Hybrid power: No 'one size fits all'

10 January 2020

Environmental concerns and engine exhaust emission regulations across the globe have helped to boost the profile of electric and hybrid engines. To satisfy these regulations, as well as improve efficiency and keep an eye on the bottom line, manufacturers are quickly learning that there is no one power solution that fits all machines.

Performance Series Line Up

Cummins’ performance series includes full-electrification, ultra-clean diesel and hybrid power

While recognition of the potential of these powertrains is on the rise, there are those in the industry that still need convincing that investment in this area will yield positive results.

For construction, the choice of power solution rests on original equipment manufacturers (OEM) equipment design and customer requirements, duty cycle and cost.

Regarding the pros and cons of hybrid engines in the construction sector, Steven Nendick, marketing and communications director for off-highway at Cummins, said, “Hybrid systems have been proven in on-road applications; cars, buses and truck, but have only had a minor impact in the construction industry so far.

“Their key benefit is the ability to pair up a smaller diesel engine with a hybrid driveline to save fuel costs, servicing costs and reduce overall emissions (NOx, PM and CO2). The challenge is the additional cost of the technology. There must be a justified business case to recover this cost. It has been largely supported by government subsidies for on-road but there isn’t a similar strategy for off-road.”

The US-based power solutions company says that there is no ‘one size fits all’ power solution for the global construction sector. Cummins’ range includes full-electrification, ultra-clean diesel and hybrid power, with almost US$1 billion invested each year to develop the portfolio further, Nendick states.

The company has made a number of acquisitions to gain expertise in battery technology, hybrid and electric drivetrains such as Brammo, Johnson Matthey Battery Systems and Efficient Drivetrains. More recently, Cummins acquired Hydrogenics and signed an agreement with Hyundai Motors in South Korea to look at the use of fuel cell technology.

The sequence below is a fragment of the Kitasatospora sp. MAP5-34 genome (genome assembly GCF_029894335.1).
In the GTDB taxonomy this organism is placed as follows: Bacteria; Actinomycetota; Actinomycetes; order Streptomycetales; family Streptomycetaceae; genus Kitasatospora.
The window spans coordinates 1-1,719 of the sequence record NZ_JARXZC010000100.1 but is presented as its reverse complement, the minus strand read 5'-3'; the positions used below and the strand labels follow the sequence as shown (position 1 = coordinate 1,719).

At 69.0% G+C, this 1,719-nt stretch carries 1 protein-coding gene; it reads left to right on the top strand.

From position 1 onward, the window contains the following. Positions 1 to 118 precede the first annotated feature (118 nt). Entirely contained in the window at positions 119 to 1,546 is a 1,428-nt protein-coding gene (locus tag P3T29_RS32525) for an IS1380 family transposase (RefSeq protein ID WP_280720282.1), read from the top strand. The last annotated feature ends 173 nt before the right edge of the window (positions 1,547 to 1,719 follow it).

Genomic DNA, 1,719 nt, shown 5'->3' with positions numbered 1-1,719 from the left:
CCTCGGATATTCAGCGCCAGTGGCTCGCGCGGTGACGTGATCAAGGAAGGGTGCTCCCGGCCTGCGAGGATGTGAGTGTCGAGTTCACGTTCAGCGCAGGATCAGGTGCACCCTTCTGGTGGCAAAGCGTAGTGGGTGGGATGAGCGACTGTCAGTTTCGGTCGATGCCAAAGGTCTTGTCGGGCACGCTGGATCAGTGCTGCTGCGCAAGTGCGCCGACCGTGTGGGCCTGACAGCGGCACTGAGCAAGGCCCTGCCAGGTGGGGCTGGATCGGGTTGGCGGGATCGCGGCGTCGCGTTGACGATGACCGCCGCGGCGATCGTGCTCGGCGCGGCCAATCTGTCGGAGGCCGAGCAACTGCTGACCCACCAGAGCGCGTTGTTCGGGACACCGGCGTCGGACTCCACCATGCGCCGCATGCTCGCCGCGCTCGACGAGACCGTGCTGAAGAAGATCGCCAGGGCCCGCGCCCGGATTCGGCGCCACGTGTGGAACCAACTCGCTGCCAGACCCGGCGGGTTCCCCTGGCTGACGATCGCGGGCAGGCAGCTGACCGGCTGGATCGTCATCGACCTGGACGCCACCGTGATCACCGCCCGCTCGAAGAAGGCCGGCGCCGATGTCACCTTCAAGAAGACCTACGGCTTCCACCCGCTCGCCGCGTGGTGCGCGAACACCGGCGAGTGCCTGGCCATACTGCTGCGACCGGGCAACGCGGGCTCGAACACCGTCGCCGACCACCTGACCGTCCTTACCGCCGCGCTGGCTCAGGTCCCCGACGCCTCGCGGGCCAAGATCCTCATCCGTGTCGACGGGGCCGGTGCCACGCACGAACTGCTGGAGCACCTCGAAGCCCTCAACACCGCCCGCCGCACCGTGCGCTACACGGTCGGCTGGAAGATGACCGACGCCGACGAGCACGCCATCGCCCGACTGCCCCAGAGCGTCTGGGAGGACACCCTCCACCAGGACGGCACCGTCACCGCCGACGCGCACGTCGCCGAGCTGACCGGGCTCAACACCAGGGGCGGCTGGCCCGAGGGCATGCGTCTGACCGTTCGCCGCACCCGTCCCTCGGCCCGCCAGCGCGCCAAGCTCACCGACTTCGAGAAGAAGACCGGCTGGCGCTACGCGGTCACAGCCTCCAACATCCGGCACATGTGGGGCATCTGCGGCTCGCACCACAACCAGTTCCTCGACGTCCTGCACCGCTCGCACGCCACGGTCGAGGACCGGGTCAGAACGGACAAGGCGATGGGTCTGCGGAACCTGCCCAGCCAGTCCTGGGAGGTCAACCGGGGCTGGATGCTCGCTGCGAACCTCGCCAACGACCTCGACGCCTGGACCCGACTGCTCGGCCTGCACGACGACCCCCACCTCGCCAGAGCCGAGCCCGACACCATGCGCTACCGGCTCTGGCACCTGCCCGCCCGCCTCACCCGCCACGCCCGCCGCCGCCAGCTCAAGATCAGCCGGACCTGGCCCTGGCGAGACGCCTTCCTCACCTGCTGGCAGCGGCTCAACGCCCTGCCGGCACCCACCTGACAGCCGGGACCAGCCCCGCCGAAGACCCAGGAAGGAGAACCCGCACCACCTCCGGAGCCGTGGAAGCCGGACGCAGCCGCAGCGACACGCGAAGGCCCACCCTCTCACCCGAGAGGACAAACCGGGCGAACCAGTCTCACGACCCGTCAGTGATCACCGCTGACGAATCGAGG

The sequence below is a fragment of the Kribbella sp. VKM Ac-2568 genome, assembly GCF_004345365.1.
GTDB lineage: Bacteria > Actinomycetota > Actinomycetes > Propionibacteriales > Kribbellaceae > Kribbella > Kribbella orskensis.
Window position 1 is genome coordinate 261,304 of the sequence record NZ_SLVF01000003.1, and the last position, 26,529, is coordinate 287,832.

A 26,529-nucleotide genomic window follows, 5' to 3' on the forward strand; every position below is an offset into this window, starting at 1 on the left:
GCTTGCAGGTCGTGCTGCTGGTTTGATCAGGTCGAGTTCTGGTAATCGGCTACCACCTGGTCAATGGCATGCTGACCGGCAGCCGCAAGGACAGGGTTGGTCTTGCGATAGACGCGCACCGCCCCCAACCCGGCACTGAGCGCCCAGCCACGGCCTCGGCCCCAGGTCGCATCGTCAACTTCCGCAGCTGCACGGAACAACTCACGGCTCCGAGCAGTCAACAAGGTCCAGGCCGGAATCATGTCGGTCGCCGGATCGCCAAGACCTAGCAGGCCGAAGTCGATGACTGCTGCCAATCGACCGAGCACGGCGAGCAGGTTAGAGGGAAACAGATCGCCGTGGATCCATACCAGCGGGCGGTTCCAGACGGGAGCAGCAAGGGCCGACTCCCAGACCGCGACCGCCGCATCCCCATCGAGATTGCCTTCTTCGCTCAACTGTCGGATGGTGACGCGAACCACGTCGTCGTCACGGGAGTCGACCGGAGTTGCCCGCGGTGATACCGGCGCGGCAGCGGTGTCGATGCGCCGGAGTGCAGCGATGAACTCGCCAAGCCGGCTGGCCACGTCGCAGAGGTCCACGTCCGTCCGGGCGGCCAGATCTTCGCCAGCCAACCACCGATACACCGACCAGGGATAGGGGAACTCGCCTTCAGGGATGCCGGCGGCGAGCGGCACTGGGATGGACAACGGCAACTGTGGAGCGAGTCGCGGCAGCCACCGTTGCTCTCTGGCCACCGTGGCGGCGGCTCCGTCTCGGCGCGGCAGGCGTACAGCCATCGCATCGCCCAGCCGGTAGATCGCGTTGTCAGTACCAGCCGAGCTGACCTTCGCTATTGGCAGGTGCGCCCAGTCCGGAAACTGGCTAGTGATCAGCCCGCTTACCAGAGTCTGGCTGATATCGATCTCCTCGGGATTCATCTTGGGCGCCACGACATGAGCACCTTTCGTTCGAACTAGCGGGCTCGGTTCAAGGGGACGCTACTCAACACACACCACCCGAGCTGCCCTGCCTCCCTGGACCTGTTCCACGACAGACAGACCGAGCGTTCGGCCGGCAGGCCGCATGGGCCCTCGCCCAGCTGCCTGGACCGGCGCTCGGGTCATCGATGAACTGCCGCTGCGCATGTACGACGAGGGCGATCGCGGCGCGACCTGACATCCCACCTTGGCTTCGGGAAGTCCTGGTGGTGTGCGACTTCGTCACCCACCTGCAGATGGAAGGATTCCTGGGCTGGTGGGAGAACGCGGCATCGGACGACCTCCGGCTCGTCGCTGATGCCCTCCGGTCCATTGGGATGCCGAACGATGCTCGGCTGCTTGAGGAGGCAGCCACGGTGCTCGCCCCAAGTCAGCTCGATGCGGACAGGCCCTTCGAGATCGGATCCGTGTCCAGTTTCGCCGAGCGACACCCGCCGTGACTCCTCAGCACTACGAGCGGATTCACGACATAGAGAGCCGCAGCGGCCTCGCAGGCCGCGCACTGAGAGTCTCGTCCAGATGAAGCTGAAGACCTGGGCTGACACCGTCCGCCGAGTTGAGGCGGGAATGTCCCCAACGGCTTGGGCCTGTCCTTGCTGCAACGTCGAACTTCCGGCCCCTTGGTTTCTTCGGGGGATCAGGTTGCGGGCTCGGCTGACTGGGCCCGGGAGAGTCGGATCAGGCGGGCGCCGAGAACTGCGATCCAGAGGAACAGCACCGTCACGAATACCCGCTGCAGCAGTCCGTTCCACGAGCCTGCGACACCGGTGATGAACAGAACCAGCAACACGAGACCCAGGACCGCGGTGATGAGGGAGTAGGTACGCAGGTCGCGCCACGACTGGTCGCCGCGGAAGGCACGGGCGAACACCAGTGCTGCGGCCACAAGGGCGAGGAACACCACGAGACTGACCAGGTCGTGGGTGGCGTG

Steve Nendick

Steve Nendick, Cummins

“Hybrid solutions do offer the benefit of energy capture from braking (dump truck or wheeled loader) or movement of the cab (excavators), enabling the equipment to work more efficiently,” Nendick said.

“A series hybrid, as per Cummins Hybrid Power Plug-in (HPP) system displayed at Bauma 2019, has the option of running on ultra-clean diesel for heavier duty cycle tasks, or areas with limited charging capability, as well as switching to electric power for work in ultra-low emission zones or where lower noise is needed. It marries a Stage V Performance Series F3.8 Cummins diesel engine with a battery and electric motor.”

Construction equipment suitability

A key question is: which machines are more suited to hybrid engines? Nendick says that this is largely dependant on the duty cycle of the machine. “While smaller equipment with lower duty cycles provide an opportunity for electrification, current battery technology and charging infrastructure may not suit heavy duty machines.

“Hybridisation is a feasible way to bridge the gap between full-electric and diesel on larger more power-hungry machines, such as larger excavators or wheeled loaders. It offers the power density of diesel, with the option to run on batteries in certain locations that prohibit emissions. Similarly, it offers end-users flexibility when there is no charging infrastructure at the work site.”

Another manufacturer embracing hybrid solutions is John Deere Power Systems (JDPS). The company was among the first to introduce electric drive technology in construction and quarry-sized wheeled loaders – it produced the 644K hybrid wheeled loader in 2013 and the 944K hybrid wheeled loader in 2015.

This year, both models (644K and 944K) collectively logged more than one million operating hours in the field. JDPS said this milestone is indicative that electrification is not only ‘innovative and effective’, but also durable enough to withstand the demands of the off-highway market.

At Bauma, JDPS debuted new electric drivetrain components designed specifically to meet the ‘rugged demands’ of the off-highway market. Compact, high-speed motors are controlled by power electronics from John Deere Electronic Solutions. The company says that these eMachine components are integrated in various John Deere pump drive and transmission solutions, giving a flexible drivetrain portfolio.

Darrin Treptow, manager of worldwide marketing support at JDPS, said, “We know what it takes to reliably power off-highway equipment – with diesel, electric or hybrid power – and we leveraged that expertise to create solutions to meet our customers’ application and business needs.”

Electric Motor Drive

JDPS’ electric motor drive – one of the drivetrain components debuted at Bauma Munich

For selected vehicle applications, single-speed transmission and generator pump drive prototype opportunities will begin before the end of the year. New three-speed transmission prototypes for selected applications will be available from next year.

Alternative power solutions

Germany-based engine manufacturer Deutz used Bauma to present its new range of drive systems for zero-carbon off-highway ‘applications of tomorrow’. The company can now offer individual combinations of diesel, gas, hydrogen, hybrid and electrified drives as part of a modular product system.